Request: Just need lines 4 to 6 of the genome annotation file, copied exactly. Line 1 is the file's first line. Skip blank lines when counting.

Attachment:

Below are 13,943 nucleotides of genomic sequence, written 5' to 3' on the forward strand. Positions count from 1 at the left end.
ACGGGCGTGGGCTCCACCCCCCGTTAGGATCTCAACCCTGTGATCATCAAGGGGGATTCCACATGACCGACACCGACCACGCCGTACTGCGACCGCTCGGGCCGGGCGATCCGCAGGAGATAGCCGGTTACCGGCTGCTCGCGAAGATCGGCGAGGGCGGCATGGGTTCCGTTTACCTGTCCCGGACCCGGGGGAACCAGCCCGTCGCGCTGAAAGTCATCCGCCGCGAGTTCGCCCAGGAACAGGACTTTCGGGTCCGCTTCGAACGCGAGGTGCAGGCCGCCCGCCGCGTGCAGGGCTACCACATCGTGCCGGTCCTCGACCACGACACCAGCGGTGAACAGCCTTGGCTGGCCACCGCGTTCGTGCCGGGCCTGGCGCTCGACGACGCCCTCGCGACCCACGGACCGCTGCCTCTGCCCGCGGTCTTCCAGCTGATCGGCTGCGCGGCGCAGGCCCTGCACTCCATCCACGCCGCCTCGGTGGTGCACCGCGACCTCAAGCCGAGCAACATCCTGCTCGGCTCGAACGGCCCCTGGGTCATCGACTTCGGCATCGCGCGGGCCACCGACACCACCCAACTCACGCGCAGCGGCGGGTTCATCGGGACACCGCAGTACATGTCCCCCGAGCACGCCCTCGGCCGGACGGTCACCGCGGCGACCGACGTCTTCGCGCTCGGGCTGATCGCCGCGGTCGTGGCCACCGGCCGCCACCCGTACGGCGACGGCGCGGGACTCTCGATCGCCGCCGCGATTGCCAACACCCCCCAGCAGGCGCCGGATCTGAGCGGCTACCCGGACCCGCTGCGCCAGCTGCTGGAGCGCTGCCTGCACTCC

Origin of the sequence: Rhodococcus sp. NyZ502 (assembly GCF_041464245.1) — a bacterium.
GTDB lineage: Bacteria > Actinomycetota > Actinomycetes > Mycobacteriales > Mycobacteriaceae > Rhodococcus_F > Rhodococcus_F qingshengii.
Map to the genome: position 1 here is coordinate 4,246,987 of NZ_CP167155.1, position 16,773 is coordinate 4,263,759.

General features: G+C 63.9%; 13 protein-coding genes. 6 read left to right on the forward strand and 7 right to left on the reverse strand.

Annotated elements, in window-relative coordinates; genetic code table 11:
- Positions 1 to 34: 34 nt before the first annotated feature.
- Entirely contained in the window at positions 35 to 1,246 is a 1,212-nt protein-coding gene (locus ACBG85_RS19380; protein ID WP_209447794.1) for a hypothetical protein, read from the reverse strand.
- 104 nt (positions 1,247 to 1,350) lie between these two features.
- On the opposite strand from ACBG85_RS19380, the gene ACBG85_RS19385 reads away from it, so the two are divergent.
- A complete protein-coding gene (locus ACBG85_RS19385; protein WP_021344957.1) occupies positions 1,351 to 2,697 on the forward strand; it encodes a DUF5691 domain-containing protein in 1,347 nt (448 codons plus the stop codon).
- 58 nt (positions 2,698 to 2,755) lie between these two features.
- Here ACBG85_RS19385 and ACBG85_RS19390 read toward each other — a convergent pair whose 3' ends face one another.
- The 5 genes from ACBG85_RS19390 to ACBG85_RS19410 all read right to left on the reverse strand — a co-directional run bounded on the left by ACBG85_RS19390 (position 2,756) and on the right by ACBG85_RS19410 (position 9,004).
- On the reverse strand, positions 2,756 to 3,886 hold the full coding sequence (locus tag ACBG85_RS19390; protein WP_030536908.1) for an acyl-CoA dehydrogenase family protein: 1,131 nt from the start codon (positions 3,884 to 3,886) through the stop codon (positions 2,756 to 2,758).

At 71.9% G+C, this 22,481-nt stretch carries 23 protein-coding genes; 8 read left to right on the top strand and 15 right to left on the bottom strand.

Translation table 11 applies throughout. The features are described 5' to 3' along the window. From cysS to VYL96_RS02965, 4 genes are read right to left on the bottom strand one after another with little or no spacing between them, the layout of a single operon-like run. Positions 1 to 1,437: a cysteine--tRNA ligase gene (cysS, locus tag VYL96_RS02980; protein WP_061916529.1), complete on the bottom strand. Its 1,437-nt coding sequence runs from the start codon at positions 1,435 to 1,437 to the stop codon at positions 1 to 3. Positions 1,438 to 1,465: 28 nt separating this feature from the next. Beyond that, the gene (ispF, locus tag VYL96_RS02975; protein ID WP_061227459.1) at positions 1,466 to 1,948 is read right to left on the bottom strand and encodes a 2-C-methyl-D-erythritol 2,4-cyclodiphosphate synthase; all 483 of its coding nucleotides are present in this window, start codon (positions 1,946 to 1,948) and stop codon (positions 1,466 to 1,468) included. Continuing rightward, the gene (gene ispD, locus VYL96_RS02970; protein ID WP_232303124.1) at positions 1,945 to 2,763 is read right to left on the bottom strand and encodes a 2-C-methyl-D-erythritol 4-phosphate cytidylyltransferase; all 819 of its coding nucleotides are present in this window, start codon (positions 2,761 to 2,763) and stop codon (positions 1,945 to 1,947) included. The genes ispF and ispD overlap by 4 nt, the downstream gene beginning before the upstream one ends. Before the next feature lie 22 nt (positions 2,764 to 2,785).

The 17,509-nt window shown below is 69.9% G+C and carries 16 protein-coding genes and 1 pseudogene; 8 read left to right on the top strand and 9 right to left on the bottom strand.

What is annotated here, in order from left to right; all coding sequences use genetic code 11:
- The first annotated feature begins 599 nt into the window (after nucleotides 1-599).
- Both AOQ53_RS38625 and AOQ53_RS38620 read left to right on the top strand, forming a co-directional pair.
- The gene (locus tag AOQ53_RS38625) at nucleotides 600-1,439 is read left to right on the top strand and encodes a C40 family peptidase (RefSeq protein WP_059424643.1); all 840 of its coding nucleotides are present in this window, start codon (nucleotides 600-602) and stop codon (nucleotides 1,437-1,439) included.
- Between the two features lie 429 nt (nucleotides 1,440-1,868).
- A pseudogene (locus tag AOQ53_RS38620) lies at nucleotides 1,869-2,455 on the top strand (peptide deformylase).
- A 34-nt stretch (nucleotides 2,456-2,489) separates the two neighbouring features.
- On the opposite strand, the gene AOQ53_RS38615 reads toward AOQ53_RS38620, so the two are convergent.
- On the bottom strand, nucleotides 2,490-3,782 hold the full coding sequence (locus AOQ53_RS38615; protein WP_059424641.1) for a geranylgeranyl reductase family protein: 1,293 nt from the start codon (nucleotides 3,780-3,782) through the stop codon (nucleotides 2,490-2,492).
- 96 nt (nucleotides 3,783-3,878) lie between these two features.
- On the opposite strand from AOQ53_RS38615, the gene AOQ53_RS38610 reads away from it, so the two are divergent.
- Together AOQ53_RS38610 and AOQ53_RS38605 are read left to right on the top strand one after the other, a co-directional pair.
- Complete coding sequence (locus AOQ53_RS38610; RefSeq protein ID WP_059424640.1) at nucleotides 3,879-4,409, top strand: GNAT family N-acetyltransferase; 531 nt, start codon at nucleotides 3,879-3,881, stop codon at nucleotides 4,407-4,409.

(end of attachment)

GTDB lineage: Bacteria > Actinomycetota > Actinomycetes > Mycobacteriales > Mycobacteriaceae > Rhodococcus_F > Rhodococcus_F qingshengii.
Map to the genome: position 1 here is coordinate 4,246,987 of NZ_CP167155.1, position 16,773 is coordinate 4,263,759.

General features: G+C 63.9%; 13 protein-coding genes. 6 read left to right on the forward strand and 7 right to left on the reverse strand.